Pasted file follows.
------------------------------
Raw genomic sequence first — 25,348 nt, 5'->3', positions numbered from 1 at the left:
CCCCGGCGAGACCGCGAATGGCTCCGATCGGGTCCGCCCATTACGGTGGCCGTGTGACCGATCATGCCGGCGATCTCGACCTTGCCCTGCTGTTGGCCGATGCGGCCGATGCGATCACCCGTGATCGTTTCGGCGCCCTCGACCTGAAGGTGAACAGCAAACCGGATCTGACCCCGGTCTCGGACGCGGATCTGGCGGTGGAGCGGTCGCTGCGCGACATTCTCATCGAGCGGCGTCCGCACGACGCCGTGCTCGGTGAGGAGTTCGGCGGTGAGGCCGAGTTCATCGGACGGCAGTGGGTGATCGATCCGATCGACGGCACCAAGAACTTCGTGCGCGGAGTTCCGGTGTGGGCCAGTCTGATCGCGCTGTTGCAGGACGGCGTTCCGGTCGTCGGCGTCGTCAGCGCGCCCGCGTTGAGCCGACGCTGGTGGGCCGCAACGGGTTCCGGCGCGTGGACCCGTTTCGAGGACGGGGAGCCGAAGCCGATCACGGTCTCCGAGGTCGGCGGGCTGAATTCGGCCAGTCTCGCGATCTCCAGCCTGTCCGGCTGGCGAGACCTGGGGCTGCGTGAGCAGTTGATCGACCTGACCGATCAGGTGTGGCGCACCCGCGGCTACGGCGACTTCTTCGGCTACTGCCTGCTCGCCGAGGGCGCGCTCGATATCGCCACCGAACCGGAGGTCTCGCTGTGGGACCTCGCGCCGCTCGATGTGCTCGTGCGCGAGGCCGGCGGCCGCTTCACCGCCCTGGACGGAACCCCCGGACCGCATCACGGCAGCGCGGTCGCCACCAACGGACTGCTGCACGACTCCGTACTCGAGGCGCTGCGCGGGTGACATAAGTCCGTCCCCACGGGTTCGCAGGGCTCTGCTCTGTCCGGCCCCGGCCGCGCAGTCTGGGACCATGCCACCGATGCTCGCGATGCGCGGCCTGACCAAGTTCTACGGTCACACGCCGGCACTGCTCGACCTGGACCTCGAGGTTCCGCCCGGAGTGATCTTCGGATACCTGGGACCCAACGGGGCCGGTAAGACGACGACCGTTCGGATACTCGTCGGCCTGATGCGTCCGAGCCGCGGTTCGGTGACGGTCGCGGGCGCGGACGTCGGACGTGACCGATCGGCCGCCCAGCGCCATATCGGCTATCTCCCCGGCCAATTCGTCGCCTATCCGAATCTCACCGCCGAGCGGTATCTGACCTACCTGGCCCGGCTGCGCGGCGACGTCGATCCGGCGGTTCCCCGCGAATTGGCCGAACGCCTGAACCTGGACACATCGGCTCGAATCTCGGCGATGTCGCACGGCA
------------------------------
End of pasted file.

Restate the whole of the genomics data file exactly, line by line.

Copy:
Raw genomic sequence first — 25,348 nt, 5'->3', positions numbered from 1 at the left:
CCCCGGCGAGACCGCGAATGGCTCCGATCGGGTCCGCCCATTACGGTGGCCGTGTGACCGATCATGCCGGCGATCTCGACCTTGCCCTGCTGTTGGCCGATGCGGCCGATGCGATCACCCGTGATCGTTTCGGCGCCCTCGACCTGAAGGTGAACAGCAAACCGGATCTGACCCCGGTCTCGGACGCGGATCTGGCGGTGGAGCGGTCGCTGCGCGACATTCTCATCGAGCGGCGTCCGCACGACGCCGTGCTCGGTGAGGAGTTCGGCGGTGAGGCCGAGTTCATCGGACGGCAGTGGGTGATCGATCCGATCGACGGCACCAAGAACTTCGTGCGCGGAGTTCCGGTGTGGGCCAGTCTGATCGCGCTGTTGCAGGACGGCGTTCCGGTCGTCGGCGTCGTCAGCGCGCCCGCGTTGAGCCGACGCTGGTGGGCCGCAACGGGTTCCGGCGCGTGGACCCGTTTCGAGGACGGGGAGCCGAAGCCGATCACGGTCTCCGAGGTCGGCGGGCTGAATTCGGCCAGTCTCGCGATCTCCAGCCTGTCCGGCTGGCGAGACCTGGGGCTGCGTGAGCAGTTGATCGACCTGACCGATCAGGTGTGGCGCACCCGCGGCTACGGCGACTTCTTCGGCTACTGCCTGCTCGCCGAGGGCGCGCTCGATATCGCCACCGAACCGGAGGTCTCGCTGTGGGACCTCGCGCCGCTCGATGTGCTCGTGCGCGAGGCCGGCGGCCGCTTCACCGCCCTGGACGGAACCCCCGGACCGCATCACGGCAGCGCGGTCGCCACCAACGGACTGCTGCACGACTCCGTACTCGAGGCGCTGCGCGGGTGACATAAGTCCGTCCCCACGGGTTCGCAGGGCTCTGCTCTGTCCGGCCCCGGCCGCGCAGTCTGGGACCATGCCACCGATGCTCGCGATGCGCGGCCTGACCAAGTTCTACGGTCACACGCCGGCACTGCTCGACCTGGACCTCGAGGTTCCGCCCGGAGTGATCTTCGGATACCTGGGACCCAACGGGGCCGGTAAGACGACGACCGTTCGGATACTCGTCGGCCTGATGCGTCCGAGCCGCGGTTCGGTGACGGTCGCGGGCGCGGACGTCGGACGTGACCGATCGGCCGCCCAGCGCCATATCGGCTATCTCCCCGGCCAATTCGTCGCCTATCCGAATCTCACCGCCGAGCGGTATCTGACCTACCTGGCCCGGCTGCGCGGCGACGTCGATCCGGCGGTTCCCCGCGAATTGGCCGAACGCCTGAACCTGGACACATCGGCTCGAATCTCGGCGATGTCGCACGGCA